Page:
Sabah’s importance as Barisan Nasional’s fixed deposit has been underlined by Prime Minister Datuk Seri Najib Tun Razak. The state is his first stop after nomination day.

This time, Sabah Barisan is facing its biggest challenge since 1994 when it wrested the state back from Parti Bersatu Sabah (PBS) which was then an opposition party.
The current Tan Sri Musa Aman-led state Barisan coalition, comprising Umno, PBS, Upko, LDP, MCA, Gerakan and PBRS, is facing a formidable but fractured Opposition in multi-cornered fights.
“Having contested in the last two elections, this one seems to be a hot battle. It is the mother of election battles,” says Liberal Democratic Party (LDP) president Datuk Teo Chee Kang.

“The fight is very tight especially in Kadazandusun Murut parliament seats which Barisan is holding,” said political analyst Mohd Rahezzal Shah, adding that the Opposition had already won two Chinese-majority MP seats in the state in 2013.

In GE13, Barisan won 22 of the 25 parliamentary seats in Sabah, losing Kota Kinabalu and Sandakan to DAP and Penampang, a Kadazan­dusun/Chinese seat, to PKR.
“Since 1994, we have had four general elections – each with its own stories – but unlike those four, GE14 poses a different challenge altogether.
“The Opposition is being led by a prominent former Barisan/Umno national leader (Datuk Seri Mohd) Shafie Apdal,” said Nixon Abdul Habi, a Semporna Umno leader.
Shafie, who was suspended as an Umno vice-president, quit the party in 2016 and he took over a shell political party and renamed it Parti Warisan Sabah.
Mohd Rahezzal, a UiTM lecturer and fellow at the Society Empower­ment and Economic Development of Sabah, agrees with Nixon.
“One of the big factors in this election in Sabah is Warisan. Why Warisan and not other local-based Opposition parties? Not since PBS have we seen a Sabah party that is as big as Warisan in terms of penetration in the state,” he said.

(The Tan Sri Joseph Pairin Kitingan-led PBS toppled Berjaya – a now defunct Barisan component party – and governed Sabah from 1985 to 1994.)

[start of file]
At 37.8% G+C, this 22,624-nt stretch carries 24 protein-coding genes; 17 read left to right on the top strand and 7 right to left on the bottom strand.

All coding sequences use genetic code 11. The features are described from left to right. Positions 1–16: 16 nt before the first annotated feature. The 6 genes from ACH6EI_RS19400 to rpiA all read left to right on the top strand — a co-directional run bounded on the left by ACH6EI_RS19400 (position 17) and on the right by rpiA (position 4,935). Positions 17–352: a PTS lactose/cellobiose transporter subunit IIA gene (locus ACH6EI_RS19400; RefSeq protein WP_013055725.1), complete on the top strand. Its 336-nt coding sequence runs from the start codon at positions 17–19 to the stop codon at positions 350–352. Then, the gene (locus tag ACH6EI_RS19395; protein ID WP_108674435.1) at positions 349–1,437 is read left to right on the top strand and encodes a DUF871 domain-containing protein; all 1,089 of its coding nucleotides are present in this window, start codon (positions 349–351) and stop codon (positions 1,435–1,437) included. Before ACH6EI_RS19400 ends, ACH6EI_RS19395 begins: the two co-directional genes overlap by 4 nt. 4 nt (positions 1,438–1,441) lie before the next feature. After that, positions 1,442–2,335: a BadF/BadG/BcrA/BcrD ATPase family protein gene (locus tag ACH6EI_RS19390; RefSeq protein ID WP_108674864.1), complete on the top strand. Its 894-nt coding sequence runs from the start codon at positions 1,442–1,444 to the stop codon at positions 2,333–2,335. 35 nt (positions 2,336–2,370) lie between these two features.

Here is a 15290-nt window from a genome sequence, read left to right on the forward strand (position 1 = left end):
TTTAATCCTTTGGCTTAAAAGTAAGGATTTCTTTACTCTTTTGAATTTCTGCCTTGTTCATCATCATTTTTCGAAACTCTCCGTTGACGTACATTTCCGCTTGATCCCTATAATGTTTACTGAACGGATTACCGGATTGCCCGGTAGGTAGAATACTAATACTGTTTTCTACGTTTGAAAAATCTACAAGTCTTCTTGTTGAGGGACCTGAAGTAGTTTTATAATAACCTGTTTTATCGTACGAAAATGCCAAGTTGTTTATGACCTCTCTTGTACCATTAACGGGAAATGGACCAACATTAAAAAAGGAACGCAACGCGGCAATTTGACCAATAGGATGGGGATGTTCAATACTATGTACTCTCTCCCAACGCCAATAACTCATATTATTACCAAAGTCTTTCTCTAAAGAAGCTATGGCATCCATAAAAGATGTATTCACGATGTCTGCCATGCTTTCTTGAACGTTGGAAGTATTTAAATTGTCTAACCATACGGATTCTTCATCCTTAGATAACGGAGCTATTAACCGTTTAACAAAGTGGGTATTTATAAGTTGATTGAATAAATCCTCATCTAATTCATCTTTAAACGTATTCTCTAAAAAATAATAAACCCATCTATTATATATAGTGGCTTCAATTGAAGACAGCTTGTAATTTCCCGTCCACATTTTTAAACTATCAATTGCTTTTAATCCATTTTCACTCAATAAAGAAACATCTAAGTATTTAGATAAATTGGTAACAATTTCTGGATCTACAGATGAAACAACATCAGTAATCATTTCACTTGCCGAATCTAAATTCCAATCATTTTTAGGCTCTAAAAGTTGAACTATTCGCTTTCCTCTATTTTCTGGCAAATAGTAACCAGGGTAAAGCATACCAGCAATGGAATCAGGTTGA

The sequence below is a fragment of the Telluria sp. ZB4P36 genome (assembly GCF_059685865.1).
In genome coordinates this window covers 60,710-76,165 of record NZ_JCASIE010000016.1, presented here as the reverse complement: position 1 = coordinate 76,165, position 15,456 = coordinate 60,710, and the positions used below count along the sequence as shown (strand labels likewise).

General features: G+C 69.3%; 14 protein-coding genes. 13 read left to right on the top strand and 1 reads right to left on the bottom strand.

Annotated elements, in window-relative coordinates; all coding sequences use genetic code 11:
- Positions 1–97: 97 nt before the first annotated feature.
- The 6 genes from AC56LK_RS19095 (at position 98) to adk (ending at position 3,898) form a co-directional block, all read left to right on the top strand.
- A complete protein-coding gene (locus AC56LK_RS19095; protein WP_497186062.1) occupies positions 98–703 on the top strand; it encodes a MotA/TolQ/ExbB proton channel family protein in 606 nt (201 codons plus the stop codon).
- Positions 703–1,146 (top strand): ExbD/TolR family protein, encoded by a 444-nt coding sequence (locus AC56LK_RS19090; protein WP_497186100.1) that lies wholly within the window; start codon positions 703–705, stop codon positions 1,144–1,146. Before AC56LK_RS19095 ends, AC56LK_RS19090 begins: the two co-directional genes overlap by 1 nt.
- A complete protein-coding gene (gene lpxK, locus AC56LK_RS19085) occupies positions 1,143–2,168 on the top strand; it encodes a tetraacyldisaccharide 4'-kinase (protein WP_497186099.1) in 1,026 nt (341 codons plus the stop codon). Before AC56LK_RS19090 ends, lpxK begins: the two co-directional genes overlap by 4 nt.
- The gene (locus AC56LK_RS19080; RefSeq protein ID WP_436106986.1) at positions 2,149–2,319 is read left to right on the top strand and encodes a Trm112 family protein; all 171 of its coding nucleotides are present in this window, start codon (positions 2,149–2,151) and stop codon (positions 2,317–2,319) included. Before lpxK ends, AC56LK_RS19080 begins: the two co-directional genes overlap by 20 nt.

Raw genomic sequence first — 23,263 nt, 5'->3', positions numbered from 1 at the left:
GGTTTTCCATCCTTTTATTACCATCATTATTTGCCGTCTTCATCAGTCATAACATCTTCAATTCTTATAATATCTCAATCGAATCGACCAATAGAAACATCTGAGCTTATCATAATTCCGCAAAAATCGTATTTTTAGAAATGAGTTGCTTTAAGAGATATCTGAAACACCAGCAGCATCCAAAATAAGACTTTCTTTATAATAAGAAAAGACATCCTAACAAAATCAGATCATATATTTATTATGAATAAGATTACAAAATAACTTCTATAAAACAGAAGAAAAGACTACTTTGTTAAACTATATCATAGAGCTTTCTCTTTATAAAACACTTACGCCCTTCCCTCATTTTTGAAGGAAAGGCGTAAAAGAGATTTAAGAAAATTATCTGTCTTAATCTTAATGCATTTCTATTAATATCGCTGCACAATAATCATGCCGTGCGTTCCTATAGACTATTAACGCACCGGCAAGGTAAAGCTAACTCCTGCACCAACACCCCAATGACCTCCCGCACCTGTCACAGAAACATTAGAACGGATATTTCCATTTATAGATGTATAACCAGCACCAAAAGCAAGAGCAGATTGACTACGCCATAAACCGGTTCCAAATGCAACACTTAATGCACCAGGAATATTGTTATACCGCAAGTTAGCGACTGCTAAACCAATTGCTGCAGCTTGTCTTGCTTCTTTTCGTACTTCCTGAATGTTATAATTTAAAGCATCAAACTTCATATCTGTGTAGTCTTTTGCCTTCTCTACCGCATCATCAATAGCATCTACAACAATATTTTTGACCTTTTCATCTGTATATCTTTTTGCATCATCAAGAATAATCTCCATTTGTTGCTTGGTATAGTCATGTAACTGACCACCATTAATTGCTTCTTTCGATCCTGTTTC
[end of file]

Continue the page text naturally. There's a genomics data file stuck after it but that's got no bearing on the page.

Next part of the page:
“Warisan is similar to PBS, which is led by Pairin, the Kadazandusun and Murut Huguan Siou (paramount leader) and supported by Muslim and Chinese leaders. Warisan is led by Shafie who is a Bajau leader from the east coast of Sabah and supported by Kadazan­dusun and Chinese leaders,” Mohd Rahezzal said.

Former Sabah chief minister Datuk Yong Teck Lee has a different take on the anticipated wind of change.
“Umno is facing internal conflict over its selection of candidates and Warisan is drawing ‘outsider votes’ from those who have traditionally voted for Umno,” said the Sabah Progressive Party (SAPP) president.
“Kadazan Dusun Murut voters will be backing Gabungan Sabah and as far as Chinese voters are concerned, it is well known that they are openly Opposition-leaning.”
SAPP (Sabah Progressive Party) is part of Gabungan Sabah, an Opposition alliance consisting of Sabah Star led by Bingkor assemblyman Datuk Dr Jeffrey Kitingan, Parti Harapan Rakyat Sabah led by Klias assemblyman Datuk Lajim Ukin and Parti Perpaduan Rakyat Sabah (PPRS).
The other major Opposition alliance in Sabah consists of Warisan, PKR and DAP.

These two opposition alliances could not reach an electoral pact and are set to split the Opposition votes.
“Despite the formidable Oppo­sition, Barisan will win most of the multi-cornered fights,” according to political analyst Mohd Rahezzal.
Of the 25 parliamentary seats in Sabah, two will see six-cornered fights, three five-cornered fights, 11 four-cornered fights, eight three-­cornered fights and one straight fight.
“What do these numbers tell you? They tell you that the Opposition votes will be split and Opposition alliances will not win many seats,” said Mohd Rahezzal.
But with Shafie leading Warisan, is there a possibility of a Bajau tsunami against Barisan?

“Shafie, being a Bajau/Suluk, has been trying to galvanise support mainly from the predominantly Bajau/Suluk-dominated constituencies previously represented by Usno (which made way for Umno). There are about 18-20 state seats that are having significant, if not majority, Bajau/Suluk voters,” said Nixon, a Bajau.
“Shafie has played the war cry of Sabah for Sabahan as well as Sabah Ubah by attacking the state leadership directly. He portrayed the Bajau/Suluk as the bedrock of the Umno-led government who are being discriminated against and not getting their rightful and deserved treatment,” he added.
Mohd Rahezzal said: “One thing I can say is that Warisan has created a momentum that can give Barisan a good fight. Their Sabah Ubah slogan is popular wherever you go in the state. But the thing with them is they will lose stamina towards polling day.

“Barisan is much more organised in terms of its machinery whereas Warisan’s support is based on sentiment. On nomination day, the word from the ground was that there were many Warisan supporters who are not happy with the candidates the party has fielded.”
Sabah politics is fluid. But Mohd Rahezzal predicts that Barisan can withstand the winds of change